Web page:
Komodo dragons now classified as ‘endangered’ due to threats from climate change: IUCN

The Komodo National Park is home to around 2,800 Komodo dragons, according to official data from 2018. Photo: Unsplash
The Komodo National Park is home to around 2,800 Komodo dragons, according to official data from 2018. Photo: Unsplash

The Komodo dragon is now listed as “endangered” by the International Union for Conservation of Nature (IUCN), as the species face increasing threats from the impacts of climate change. 

In the latest update of their Red List published over the weekend, the IUCN said that the world’s largest living lizard has been moved from the “vulnerable” category to “endangered.” The survival of the species, which is endemic to Indonesia, is threatened by rising global temperature and subsequent sea levels. These factors are expected “to reduce the Komodo dragon’s suitable habitat by at least 30% in the next 45 years.” 

Komodo dragons currently inhabit the Komodo National Park and neighbouring Flores island, both in East Nusa Tenggara (NTT). Though the subpopulation at the park is currently stable and well-protected, IUCN said that Komodo dragons outside the protected areas are threatened by significant habitat loss due to ongoing human activities, including agricultural expansion.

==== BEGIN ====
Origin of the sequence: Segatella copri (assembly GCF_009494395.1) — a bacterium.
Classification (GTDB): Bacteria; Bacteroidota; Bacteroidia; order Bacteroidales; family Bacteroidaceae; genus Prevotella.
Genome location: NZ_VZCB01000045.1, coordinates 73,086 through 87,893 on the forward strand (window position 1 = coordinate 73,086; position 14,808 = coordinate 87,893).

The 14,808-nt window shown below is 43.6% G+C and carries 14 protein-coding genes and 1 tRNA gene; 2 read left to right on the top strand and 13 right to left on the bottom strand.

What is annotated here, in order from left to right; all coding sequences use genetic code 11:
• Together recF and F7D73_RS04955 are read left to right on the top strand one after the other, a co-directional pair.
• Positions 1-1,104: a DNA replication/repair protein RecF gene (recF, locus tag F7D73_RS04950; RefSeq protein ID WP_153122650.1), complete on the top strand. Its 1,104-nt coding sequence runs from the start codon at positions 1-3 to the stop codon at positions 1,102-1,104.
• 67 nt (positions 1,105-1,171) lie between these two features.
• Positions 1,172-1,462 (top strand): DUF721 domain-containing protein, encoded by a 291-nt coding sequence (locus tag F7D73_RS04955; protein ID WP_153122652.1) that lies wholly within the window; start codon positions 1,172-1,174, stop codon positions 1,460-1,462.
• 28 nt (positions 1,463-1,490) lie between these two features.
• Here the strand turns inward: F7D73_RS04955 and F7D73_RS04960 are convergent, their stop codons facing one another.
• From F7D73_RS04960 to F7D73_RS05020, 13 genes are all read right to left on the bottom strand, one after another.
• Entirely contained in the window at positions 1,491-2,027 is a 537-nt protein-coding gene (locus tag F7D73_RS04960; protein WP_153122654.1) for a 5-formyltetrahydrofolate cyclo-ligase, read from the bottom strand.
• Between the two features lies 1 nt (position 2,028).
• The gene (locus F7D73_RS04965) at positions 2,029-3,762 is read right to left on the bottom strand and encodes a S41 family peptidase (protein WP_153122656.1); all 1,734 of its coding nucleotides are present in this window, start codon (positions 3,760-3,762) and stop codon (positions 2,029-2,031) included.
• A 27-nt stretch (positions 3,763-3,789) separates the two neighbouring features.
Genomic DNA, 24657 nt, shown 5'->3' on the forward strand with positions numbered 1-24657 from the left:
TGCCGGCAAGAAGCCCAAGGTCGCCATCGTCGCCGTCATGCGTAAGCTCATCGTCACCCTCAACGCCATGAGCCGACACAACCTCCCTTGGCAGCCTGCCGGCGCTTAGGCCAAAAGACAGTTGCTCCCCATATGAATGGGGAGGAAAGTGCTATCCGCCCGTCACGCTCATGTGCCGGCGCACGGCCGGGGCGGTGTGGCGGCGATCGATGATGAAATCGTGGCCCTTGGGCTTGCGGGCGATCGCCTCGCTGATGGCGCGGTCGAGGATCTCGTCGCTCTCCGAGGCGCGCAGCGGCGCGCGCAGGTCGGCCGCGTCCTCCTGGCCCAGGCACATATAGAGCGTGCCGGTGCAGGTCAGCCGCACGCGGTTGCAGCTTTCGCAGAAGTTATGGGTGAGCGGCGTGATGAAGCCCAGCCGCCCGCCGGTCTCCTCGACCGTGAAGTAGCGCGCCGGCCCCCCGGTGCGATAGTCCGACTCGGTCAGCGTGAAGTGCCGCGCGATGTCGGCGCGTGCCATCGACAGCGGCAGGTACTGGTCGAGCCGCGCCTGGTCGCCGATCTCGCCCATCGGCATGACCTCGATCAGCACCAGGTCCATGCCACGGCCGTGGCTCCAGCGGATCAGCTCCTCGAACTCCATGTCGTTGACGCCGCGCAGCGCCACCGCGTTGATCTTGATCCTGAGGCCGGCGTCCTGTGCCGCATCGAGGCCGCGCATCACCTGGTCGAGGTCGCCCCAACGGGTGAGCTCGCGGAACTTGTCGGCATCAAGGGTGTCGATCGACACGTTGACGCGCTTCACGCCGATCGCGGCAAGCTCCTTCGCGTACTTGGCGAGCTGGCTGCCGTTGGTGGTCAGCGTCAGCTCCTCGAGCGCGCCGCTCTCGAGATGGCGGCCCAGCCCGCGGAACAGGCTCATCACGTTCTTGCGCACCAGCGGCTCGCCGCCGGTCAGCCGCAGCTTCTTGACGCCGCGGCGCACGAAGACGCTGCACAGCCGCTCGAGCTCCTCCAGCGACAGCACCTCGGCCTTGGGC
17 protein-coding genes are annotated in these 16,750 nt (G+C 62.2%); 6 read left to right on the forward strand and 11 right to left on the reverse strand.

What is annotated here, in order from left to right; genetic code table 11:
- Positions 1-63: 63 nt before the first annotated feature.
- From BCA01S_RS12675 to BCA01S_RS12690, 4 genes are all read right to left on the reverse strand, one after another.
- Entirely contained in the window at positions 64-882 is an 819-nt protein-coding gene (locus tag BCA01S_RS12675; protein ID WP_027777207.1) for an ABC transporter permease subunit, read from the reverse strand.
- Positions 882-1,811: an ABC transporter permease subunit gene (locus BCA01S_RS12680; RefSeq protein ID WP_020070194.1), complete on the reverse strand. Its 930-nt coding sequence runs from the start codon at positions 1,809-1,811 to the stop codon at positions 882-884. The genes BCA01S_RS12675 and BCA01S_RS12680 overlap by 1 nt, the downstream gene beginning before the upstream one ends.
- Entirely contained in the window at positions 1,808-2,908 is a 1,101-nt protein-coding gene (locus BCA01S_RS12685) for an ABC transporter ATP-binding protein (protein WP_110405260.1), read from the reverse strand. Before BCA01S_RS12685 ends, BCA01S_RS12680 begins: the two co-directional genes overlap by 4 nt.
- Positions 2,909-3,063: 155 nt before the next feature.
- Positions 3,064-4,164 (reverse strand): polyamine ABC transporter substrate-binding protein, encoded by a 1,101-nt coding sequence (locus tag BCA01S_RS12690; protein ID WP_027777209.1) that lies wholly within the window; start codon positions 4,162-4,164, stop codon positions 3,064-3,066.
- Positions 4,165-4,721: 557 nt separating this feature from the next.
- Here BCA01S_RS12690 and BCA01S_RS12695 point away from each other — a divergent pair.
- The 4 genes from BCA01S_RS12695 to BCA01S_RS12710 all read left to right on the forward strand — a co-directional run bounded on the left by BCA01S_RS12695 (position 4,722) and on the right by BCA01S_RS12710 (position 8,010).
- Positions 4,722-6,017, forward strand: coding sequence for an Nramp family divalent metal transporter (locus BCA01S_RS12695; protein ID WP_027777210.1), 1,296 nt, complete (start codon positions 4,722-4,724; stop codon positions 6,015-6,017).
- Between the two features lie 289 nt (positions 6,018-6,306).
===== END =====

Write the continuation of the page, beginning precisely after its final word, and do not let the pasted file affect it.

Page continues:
Furthermore, IUCN said that efforts to smuggle these live animals out of Indonesia in what appears to be pet trade, have recently been recorded. 

The Komodo National Park is home to around 2,800 Komodo dragons, according to official data from 2018. Ongoing developments and future plans in the park have made headlines, the latest of which being a plea from UNESCO’s World Heritage Committee to halt infrastructure projects due to concerns over their environmental impacts.

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